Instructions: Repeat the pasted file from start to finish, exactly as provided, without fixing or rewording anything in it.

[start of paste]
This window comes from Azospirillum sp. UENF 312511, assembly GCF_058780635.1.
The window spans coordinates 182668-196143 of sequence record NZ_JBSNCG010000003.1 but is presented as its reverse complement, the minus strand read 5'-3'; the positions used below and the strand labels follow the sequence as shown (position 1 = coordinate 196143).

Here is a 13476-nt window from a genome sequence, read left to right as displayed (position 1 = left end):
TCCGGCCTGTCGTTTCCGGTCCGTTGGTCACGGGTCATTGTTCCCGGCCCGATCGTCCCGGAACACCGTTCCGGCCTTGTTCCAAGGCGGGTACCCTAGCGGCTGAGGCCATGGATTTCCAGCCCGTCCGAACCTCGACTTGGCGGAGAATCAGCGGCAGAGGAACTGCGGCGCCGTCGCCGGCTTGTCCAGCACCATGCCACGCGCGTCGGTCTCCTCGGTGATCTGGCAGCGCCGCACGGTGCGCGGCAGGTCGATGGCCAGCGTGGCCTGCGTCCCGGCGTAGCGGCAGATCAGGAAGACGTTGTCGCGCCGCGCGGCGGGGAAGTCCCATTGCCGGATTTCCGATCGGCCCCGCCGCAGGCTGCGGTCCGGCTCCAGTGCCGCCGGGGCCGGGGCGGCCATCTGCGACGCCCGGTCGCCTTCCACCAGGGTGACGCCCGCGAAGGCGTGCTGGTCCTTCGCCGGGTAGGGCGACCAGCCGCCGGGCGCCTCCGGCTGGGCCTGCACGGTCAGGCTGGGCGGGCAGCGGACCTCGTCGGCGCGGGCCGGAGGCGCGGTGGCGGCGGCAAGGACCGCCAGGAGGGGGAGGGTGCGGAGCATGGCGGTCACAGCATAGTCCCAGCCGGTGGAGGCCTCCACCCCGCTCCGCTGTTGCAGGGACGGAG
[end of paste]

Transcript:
This window comes from Azospirillum sp. UENF 312511, assembly GCF_058780635.1.
The window spans coordinates 182668-196143 of sequence record NZ_JBSNCG010000003.1 but is presented as its reverse complement, the minus strand read 5'-3'; the positions used below and the strand labels follow the sequence as shown (position 1 = coordinate 196143).

Here is a 13476-nt window from a genome sequence, read left to right as displayed (position 1 = left end):
TCCGGCCTGTCGTTTCCGGTCCGTTGGTCACGGGTCATTGTTCCCGGCCCGATCGTCCCGGAACACCGTTCCGGCCTTGTTCCAAGGCGGGTACCCTAGCGGCTGAGGCCATGGATTTCCAGCCCGTCCGAACCTCGACTTGGCGGAGAATCAGCGGCAGAGGAACTGCGGCGCCGTCGCCGGCTTGTCCAGCACCATGCCACGCGCGTCGGTCTCCTCGGTGATCTGGCAGCGCCGCACGGTGCGCGGCAGGTCGATGGCCAGCGTGGCCTGCGTCCCGGCGTAGCGGCAGATCAGGAAGACGTTGTCGCGCCGCGCGGCGGGGAAGTCCCATTGCCGGATTTCCGATCGGCCCCGCCGCAGGCTGCGGTCCGGCTCCAGTGCCGCCGGGGCCGGGGCGGCCATCTGCGACGCCCGGTCGCCTTCCACCAGGGTGACGCCCGCGAAGGCGTGCTGGTCCTTCGCCGGGTAGGGCGACCAGCCGCCGGGCGCCTCCGGCTGGGCCTGCACGGTCAGGCTGGGCGGGCAGCGGACCTCGTCGGCGCGGGCCGGAGGCGCGGTGGCGGCGGCAAGGACCGCCAGGAGGGGGAGGGTGCGGAGCATGGCGGTCACAGCATAGTCCCAGCCGGTGGAGGCCTCCACCCCGCTCCGCTGTTGCAGGGACGGAG